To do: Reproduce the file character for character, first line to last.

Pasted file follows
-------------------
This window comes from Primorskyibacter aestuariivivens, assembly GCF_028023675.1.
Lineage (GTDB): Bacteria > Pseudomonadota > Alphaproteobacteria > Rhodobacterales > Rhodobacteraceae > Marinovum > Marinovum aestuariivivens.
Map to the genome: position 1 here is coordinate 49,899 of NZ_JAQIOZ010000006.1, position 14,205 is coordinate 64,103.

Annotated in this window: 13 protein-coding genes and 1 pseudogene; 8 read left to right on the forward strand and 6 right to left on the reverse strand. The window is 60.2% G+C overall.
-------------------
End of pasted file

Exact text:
This window comes from Primorskyibacter aestuariivivens, assembly GCF_028023675.1.
Lineage (GTDB): Bacteria > Pseudomonadota > Alphaproteobacteria > Rhodobacterales > Rhodobacteraceae > Marinovum > Marinovum aestuariivivens.
Map to the genome: position 1 here is coordinate 49,899 of NZ_JAQIOZ010000006.1, position 14,205 is coordinate 64,103.

Annotated in this window: 13 protein-coding genes and 1 pseudogene; 8 read left to right on the forward strand and 6 right to left on the reverse strand. The window is 60.2% G+C overall.